If sitting is bad for your health, what happens when you stay on your feet for a whole month?
Commonwealth Games 2014: Dai Greene prays for chance to rebuild after injury agony

Greene prays for chance to rebuild after injury agony

Welsh hurdler was World, European and Commonwealth champion, but then the injuries crept in
Israel-Gaza conflict: Secret report helps Israelis to hide facts

Patrick Cockburn: Secret report helps Israel to hide facts

The slickness of Israel's spokesmen is rooted in directions set down by pollster Frank Luntz
The man who dared to go on holiday

The man who dared to go on holiday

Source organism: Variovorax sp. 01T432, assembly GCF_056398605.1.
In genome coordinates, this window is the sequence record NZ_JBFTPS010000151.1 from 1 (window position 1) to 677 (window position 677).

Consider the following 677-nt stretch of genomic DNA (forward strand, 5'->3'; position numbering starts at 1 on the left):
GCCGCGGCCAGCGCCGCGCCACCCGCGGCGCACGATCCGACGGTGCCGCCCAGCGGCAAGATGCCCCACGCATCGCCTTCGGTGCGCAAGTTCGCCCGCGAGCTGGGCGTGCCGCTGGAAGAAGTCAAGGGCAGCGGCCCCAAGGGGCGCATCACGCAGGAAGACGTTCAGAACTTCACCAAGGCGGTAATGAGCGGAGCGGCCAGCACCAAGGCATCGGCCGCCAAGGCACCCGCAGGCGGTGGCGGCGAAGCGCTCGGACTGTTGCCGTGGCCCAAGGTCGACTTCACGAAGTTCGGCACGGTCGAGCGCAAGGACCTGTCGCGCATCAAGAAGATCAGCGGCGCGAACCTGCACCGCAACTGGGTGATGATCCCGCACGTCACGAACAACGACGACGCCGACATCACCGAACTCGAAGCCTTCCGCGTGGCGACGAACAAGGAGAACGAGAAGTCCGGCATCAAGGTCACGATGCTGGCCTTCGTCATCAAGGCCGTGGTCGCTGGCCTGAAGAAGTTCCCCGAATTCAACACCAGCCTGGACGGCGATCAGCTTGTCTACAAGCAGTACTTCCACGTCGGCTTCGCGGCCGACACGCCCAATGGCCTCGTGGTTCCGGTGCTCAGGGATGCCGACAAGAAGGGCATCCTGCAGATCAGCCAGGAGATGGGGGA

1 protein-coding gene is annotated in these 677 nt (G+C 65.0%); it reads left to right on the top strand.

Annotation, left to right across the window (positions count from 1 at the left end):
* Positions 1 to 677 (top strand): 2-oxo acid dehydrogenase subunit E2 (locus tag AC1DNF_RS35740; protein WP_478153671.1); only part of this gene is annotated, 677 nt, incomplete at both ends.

New York's mayor has taken a vacation - in a nation that has still to enforce paid leave, it caused quite a stir, reports Rupert Cornwell
Best comedians: How the professionals go about their funny business, from Sarah Millican to Marcus Brigstocke

Best comedians: How the professionals go about their funny business

For all those wanting to know how stand-ups keep standing, here are some of the best moments
The Guest List 2014: Forget the Man Booker longlist, Literary Editor Katy Guest offers her alternative picks

The Guest List 2014

Forget the Man Booker longlist, Literary Editor Katy Guest offers her alternative picks
Jokes on Hollywood: 'With comedy film audiences shrinking, it’s time to move on'

Jokes on Hollywood

With comedy film audiences shrinking, it’s time to move on